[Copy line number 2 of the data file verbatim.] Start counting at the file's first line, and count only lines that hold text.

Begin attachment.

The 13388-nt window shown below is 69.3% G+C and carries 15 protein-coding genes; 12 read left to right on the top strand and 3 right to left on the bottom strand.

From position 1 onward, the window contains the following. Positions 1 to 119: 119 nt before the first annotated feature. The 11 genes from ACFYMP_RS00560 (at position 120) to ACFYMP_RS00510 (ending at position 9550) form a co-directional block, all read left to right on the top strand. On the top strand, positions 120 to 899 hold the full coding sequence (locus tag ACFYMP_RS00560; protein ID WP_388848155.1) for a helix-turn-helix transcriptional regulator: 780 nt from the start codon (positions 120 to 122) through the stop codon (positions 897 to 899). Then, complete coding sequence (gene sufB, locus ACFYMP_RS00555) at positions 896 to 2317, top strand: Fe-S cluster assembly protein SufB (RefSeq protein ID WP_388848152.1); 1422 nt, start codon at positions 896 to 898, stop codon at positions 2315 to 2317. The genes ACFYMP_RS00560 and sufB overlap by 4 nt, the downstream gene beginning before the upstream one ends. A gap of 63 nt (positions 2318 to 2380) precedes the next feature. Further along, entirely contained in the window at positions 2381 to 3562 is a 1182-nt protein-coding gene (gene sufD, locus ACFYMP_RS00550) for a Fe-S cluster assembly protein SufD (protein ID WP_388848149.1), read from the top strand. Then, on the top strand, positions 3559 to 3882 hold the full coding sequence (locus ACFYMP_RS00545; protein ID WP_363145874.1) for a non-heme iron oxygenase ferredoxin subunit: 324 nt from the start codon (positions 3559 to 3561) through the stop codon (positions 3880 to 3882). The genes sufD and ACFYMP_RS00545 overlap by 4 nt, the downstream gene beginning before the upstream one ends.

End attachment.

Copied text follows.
From position 1 onward, the window contains the following. Positions 1 to 119: 119 nt before the first annotated feature. The 11 genes from ACFYMP_RS00560 (at position 120) to ACFYMP_RS00510 (ending at position 9550) form a co-directional block, all read left to right on the top strand. On the top strand, positions 120 to 899 hold the full coding sequence (locus tag ACFYMP_RS00560; protein ID WP_388848155.1) for a helix-turn-helix transcriptional regulator: 780 nt from the start codon (positions 120 to 122) through the stop codon (positions 897 to 899). Then, complete coding sequence (gene sufB, locus ACFYMP_RS00555) at positions 896 to 2317, top strand: Fe-S cluster assembly protein SufB (RefSeq protein ID WP_388848152.1); 1422 nt, start codon at positions 896 to 898, stop codon at positions 2315 to 2317. The genes ACFYMP_RS00560 and sufB overlap by 4 nt, the downstream gene beginning before the upstream one ends. A gap of 63 nt (positions 2318 to 2380) precedes the next feature. Further along, entirely contained in the window at positions 2381 to 3562 is a 1182-nt protein-coding gene (gene sufD, locus ACFYMP_RS00550) for a Fe-S cluster assembly protein SufD (protein ID WP_388848149.1), read from the top strand. Then, on the top strand, positions 3559 to 3882 hold the full coding sequence (locus ACFYMP_RS00545; protein ID WP_363145874.1) for a non-heme iron oxygenase ferredoxin subunit: 324 nt from the start codon (positions 3559 to 3561) through the stop codon (positions 3880 to 3882). The genes sufD and ACFYMP_RS00545 overlap by 4 nt, the downstream gene beginning before the upstream one ends.